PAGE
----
New York’s Domestic Violence Firearm Protection Law – Is it Enough?

By Alaina Bergerstock, Albany Government Law Review

Research shows that a victim of domestic violence is more likely to end up dead if the batterer has a gun in his possession.[1]  The Department of Justice reports that of all domestic abuse cases that ended in death, two-thirds of the victims were killed by guns.[2]  On August 1, 2011 Governor Andrew Cuomo signed domestic violence firearm protection legislation.[3]  The purpose of the law is to ensure that individuals convicted of domestic violence related misdemeanors in New York State are prevented from purchasing firearms.[4] 

If an individual is convicted of a domestic violence misdemeanor[5] or if an individual has a protection order against them, they cannot possess a firearm.[6]  Despite federal legislation in effect, there was a need in New York for new domestic violence firearm protection legislation, however.  The recently signed legislation was needed because “differences between New York state and federal domestic violence statutes has created a gap in the law where the information from those found guilty of domestic violence crimes in New York courts is not transmitted to the National Instant Criminal Background Check System ( “NICS”).”[7]  NICS is used for background checks when an individual legally attempts to purchase a firearm.[8]  Cuomo’s newly signed legislation corrects this problem.  Under the new legislation once an individual is convicted of a domestic violence crime in New York the court then determines if the conviction falls within the federal domestic violence statute.   If it does then the defendant’s information is sent to the Division of Criminal Justice Services, who then sends it on to NICS.[9]  The law appears to be an attempt by New York to make the federal statute more effective.

The new legislation is a step in the right direction for New York.  It signifies that New York legislatures are aware of the issue and will not stand by and do nothing about it.[10]  However, the new legislation only prevents those convicted of domestic violence related crimes from purchasing firearms in the future.  What about those who are already in possession of firearms?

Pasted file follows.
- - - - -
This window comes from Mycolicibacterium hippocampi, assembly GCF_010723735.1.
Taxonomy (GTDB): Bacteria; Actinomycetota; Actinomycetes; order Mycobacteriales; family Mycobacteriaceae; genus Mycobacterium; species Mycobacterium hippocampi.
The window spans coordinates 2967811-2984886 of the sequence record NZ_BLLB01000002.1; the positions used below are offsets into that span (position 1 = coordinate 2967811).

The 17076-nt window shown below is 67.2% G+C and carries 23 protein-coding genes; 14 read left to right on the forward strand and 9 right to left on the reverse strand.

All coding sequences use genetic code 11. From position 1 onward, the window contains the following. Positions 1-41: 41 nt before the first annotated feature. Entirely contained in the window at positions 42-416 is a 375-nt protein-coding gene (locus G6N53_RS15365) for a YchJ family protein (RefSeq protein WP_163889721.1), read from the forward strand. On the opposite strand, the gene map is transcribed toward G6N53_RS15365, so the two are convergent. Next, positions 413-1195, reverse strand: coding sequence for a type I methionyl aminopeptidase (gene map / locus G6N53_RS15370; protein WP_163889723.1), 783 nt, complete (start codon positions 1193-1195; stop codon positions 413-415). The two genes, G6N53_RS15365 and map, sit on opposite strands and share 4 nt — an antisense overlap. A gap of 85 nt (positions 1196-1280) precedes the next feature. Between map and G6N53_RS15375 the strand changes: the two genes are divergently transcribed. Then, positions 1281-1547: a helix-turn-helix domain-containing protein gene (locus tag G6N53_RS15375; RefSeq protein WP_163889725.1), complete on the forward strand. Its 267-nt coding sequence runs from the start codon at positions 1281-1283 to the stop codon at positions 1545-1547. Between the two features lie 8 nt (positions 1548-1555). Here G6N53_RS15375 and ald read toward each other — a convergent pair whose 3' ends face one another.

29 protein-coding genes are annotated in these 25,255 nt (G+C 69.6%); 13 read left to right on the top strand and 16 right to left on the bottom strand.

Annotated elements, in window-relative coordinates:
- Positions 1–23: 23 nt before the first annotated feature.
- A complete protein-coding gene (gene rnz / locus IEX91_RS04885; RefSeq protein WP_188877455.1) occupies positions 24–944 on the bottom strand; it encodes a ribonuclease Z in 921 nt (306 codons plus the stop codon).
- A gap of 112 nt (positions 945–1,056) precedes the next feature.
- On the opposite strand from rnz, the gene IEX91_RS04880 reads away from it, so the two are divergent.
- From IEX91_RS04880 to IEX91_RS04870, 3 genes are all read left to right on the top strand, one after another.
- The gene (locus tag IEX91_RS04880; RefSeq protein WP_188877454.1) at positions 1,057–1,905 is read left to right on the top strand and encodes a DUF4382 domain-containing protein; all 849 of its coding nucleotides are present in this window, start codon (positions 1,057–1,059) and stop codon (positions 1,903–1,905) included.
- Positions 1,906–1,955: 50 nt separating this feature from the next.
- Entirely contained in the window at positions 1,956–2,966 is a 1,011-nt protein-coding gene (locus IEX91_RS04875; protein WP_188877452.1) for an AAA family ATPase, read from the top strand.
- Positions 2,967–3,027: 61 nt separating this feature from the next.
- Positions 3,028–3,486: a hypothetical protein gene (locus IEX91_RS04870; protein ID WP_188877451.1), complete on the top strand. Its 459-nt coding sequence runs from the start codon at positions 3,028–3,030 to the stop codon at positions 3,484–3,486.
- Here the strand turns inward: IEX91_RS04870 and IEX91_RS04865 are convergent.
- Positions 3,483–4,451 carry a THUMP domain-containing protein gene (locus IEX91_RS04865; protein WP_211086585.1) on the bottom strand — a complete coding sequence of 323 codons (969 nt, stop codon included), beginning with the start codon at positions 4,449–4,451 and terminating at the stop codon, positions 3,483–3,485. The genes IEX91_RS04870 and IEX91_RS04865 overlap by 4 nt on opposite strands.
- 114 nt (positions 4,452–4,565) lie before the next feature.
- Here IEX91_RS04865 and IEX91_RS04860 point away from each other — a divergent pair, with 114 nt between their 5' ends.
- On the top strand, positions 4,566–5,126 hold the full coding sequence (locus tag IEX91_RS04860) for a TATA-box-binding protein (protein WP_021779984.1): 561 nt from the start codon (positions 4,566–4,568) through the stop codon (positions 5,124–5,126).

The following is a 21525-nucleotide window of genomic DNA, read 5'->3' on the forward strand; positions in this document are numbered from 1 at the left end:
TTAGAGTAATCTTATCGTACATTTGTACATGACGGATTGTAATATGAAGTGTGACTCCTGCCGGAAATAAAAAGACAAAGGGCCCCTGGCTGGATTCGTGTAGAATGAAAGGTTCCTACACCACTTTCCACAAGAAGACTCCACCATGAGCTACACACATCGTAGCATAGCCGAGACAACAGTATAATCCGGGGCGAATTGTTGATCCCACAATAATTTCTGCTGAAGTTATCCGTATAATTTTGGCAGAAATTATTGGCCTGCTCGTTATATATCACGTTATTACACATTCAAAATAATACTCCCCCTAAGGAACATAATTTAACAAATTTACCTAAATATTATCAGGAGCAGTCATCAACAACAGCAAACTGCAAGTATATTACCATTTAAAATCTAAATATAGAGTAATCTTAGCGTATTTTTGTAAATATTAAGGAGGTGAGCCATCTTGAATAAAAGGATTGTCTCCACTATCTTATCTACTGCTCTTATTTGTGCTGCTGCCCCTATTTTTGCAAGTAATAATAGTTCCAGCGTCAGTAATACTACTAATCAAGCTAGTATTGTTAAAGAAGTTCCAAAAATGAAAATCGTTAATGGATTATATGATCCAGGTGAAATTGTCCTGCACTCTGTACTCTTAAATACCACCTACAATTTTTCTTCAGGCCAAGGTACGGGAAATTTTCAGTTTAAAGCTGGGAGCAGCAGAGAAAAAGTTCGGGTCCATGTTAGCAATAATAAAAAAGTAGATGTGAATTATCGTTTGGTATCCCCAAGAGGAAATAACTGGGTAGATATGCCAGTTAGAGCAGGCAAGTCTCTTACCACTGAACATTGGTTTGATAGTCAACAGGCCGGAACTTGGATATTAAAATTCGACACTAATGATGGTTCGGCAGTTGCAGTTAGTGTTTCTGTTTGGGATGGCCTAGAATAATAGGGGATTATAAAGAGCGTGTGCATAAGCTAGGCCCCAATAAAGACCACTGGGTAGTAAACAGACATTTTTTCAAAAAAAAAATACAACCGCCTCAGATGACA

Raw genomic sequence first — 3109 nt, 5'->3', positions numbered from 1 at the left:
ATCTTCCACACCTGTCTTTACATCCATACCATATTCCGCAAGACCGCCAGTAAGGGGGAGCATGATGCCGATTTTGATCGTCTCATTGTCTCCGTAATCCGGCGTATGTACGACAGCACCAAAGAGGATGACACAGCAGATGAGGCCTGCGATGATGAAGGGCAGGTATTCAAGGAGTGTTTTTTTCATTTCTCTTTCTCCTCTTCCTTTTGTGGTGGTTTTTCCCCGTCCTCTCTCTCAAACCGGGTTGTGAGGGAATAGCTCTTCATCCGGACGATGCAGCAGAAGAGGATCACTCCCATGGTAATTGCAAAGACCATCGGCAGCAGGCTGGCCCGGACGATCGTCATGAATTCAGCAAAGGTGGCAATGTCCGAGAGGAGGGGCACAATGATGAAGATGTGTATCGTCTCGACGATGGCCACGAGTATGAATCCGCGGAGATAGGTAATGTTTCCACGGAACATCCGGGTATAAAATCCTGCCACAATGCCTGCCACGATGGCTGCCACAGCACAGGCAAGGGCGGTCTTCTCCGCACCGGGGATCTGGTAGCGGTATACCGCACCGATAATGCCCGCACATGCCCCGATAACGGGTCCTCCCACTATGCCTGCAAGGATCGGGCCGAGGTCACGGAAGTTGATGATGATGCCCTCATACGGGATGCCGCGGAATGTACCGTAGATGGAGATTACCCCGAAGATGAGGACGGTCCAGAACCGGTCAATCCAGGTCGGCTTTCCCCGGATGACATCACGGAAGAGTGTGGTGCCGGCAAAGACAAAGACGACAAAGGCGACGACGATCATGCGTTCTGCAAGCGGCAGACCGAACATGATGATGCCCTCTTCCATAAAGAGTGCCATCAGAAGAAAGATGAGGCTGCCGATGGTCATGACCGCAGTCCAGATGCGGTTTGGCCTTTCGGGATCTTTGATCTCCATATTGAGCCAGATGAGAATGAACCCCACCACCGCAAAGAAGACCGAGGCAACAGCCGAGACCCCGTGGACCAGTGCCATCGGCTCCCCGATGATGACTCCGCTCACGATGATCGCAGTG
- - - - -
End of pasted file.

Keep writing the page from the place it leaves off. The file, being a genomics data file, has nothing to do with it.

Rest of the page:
There are many holes in the federal and state domestic violence firearm protection laws.  One of the problems is that while a defendant may be prevented from legally purchasing firearms after a conviction for a domestic violence related crime, that individual may already have been in possession of a firearm.  Additionally, the law only prevents those convicted of domestic violence crimes from legally purchasing firearms.  Unfortunately, not everyone who is in possession of a firearm legally owns it or has a license for it.  Other weapons may also be used to attack or kill victims.  When you take away guns, abusers can and will use other weapons, such as knives.   A recent case in Auburn, of a twenty-nine-year-old female who was stabbed to death, allegedly by the father of her 3-year-old son, while the young child was asleep upstairs, is demonstrative of the fact that abusers will use other methods but gun violence remains the greatest threat to domestic abuse victims.[11]

The legal system will never be able to fully solve all of the domestic violence related issues, but can more be done to protect the victims and keep them safe?   Under New York State law, the judge, at an order of protection hearing, can suspend or revoke the defendant’s “license to carry, possess, repair or dispose of a firearm.”[12]  The judge should do this in certain situations, such as when the defendant has a previous conviction for a violent felony, the defendant has a previous conviction for stalking, the defendant has previously violated an order of protection that resulted in serious physical injury to the victim or the use or threatened use of a dangerous weapon, or if the judge determines that there is a substantial risk that the defendant may use or threaten to use a firearm against the person for whom the order of protection is for.[13]  Once the judge rules that the defendant is to surrender any firearm(s) in the defendant’s possession:

the temporary order of protection or order of protection shall specify the place where such firearms shall be surrendered, shall specify a date and time by which the surrender shall be completed and, to the extent possible, shall describe such firearms to be surrendered and shall direct the authority receiving such surrendered firearms to immediately notify the court of such surrender.[14]

This form of legislation is an attempt to disarm batterers and ultimately protect victims of domestic violence and their children.[15]

There have been constitutional attacks on firearm ban laws, but the laws have been upheld.[16]  Despite the validity of these laws, “they have not proven to be a successful means of addressing gun violence against women.”[17]  Batterers are still able to possess firearms in some cases due to the under-enforcement of gun ban laws.[18]  One reason for the under enforcement of these laws is that the states do not have an organized structure in place to enforce the laws.